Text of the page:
The campaign is organised in five geographical areas, three in Germany and two in Spain. Each area has one French and one allied army. The sequence is normally north Germany, north Spain, central Germany, southern Spain, and southern Germany.
This is a fictional campaign, although the background is historical.
When the campaign was PBEM there were ten players, one commanding each French or allied army. All five areas were gamed at the same time, though each was kept separate for the other four.
When it started as a solo campaign, and now that it has reverted to a solo campaign, only one geographical campaign area is gamed at a time. This is because I find it too complicated and confusing the play the role of ten army commanders at the same time.
Each campaign phase lasts six to ten campaign days, and normally provides four to six battles to wargame. They are designed to provide a short campaign similar to the Waterloo campaign. It is fought over a similar area and the objective is a city just as Brussels was in the Waterloo campaign. The campaign ends when one side takes their objective, and demonstrates that they can hold it. This usually means that they have defeated the other side.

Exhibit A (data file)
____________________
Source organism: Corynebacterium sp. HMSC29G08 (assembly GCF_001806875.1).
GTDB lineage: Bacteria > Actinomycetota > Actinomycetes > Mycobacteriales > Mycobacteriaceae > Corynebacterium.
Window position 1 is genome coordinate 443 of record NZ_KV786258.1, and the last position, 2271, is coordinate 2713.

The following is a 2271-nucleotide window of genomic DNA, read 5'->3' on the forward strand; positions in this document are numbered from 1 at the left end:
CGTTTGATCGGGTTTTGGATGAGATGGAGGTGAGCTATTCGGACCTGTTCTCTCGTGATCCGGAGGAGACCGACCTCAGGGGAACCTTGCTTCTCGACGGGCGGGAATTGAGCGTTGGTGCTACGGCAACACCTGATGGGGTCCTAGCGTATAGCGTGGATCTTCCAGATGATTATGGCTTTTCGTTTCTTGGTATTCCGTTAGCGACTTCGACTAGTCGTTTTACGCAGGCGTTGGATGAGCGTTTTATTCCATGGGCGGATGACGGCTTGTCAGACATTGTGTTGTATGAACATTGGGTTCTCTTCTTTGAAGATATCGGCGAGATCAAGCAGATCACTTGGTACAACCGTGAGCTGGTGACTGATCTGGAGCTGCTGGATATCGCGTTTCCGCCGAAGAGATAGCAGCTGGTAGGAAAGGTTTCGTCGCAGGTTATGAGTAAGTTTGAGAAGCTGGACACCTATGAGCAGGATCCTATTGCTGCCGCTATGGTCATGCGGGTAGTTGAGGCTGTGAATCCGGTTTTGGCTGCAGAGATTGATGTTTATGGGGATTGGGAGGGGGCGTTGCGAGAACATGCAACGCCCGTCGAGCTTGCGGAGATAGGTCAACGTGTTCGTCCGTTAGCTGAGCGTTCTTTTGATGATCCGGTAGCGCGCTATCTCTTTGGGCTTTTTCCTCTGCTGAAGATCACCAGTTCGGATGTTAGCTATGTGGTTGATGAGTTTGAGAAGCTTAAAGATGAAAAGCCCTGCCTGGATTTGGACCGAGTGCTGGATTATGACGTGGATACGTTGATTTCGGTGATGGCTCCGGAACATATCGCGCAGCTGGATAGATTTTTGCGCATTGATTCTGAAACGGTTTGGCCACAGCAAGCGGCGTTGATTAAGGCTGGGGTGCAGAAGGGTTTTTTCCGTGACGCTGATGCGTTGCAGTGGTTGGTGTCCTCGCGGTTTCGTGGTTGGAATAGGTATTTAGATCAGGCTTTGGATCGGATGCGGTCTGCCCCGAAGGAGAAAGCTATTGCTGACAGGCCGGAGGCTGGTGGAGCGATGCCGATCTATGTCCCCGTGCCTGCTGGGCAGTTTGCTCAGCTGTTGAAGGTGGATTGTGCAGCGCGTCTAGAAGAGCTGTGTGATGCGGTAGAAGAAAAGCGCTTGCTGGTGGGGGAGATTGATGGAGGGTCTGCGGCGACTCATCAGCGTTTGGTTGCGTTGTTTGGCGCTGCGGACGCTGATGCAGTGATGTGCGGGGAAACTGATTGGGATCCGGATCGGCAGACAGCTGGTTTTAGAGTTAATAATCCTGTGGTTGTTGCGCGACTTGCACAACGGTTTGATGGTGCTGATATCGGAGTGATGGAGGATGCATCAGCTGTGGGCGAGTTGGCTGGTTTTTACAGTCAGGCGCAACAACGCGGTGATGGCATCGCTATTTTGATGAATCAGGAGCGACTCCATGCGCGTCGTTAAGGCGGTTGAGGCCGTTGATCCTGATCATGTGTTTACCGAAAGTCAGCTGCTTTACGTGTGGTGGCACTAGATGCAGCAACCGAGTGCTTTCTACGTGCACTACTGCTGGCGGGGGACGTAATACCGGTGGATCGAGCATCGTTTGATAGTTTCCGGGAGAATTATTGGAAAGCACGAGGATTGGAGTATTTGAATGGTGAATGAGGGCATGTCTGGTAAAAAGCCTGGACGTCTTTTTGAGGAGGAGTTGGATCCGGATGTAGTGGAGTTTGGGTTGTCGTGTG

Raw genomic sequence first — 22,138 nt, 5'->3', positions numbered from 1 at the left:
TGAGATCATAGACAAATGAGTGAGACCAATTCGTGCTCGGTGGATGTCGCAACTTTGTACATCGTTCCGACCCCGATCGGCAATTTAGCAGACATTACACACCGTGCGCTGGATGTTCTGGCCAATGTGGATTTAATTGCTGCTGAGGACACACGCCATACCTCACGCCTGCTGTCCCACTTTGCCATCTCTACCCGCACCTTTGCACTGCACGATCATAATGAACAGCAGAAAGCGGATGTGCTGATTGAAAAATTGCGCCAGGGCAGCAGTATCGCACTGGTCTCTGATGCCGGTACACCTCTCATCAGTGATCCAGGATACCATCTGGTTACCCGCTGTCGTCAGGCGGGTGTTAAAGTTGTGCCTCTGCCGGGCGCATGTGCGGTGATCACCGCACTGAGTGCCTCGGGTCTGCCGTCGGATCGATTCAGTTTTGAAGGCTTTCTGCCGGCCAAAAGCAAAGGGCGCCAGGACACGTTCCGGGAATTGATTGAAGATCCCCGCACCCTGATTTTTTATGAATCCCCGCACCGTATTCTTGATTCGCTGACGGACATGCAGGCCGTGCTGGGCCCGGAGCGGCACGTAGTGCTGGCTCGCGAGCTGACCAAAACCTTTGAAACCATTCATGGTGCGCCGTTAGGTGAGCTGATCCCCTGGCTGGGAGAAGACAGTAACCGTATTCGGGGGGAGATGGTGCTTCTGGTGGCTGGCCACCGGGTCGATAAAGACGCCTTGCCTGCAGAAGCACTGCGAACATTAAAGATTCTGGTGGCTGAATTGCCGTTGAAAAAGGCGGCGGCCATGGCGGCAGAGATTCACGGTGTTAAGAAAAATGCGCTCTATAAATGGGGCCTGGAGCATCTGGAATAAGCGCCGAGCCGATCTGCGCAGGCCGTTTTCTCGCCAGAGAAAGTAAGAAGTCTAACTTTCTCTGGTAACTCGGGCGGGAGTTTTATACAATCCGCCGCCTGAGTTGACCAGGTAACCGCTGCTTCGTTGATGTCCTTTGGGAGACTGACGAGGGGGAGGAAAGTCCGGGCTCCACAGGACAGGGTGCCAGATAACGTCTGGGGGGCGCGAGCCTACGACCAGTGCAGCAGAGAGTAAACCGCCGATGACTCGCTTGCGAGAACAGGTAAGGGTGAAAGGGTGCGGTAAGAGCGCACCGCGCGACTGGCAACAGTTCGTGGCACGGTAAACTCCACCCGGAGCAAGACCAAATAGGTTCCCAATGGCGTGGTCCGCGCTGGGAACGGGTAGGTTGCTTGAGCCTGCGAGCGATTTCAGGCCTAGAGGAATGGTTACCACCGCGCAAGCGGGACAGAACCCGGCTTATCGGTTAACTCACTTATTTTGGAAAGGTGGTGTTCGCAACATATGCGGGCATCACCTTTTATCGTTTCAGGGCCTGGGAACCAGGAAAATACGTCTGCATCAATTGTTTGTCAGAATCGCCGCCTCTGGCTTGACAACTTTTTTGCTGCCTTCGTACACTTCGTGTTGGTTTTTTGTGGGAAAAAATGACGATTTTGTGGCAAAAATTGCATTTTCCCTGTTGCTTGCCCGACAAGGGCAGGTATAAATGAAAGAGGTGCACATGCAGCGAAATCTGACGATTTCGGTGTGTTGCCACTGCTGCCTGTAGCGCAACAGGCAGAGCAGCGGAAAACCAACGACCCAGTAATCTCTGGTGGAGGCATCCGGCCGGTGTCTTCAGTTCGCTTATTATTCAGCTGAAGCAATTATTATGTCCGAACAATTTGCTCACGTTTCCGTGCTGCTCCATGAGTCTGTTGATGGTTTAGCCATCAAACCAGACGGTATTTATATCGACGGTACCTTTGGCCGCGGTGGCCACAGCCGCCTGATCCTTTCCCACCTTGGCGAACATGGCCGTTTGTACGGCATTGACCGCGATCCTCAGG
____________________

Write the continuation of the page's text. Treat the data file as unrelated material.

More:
The campaign then moves on to the next phase. Both armies start the campaign at full strength and with four days supplies. They are usually deployed in such a way that both have an equal chance of gaining the campaign objective.
This sequence allows each of the ten armies to be used in rotation. It also avoids having to continue with a campaign when one side has clearly lost or both are so disorganised that they require long periods to recover.
This completes my explanation of the Comprehensive Wargaming System. There is nothing new in what I have done, I have simply tried to do it in a more organised way. I would describe it as “Joined Up Wargaming”.
I hope that you have found it useful, or at least interesting. If anyone would like any help to adopt this system to their own wargaming I would be very happy to help if I can.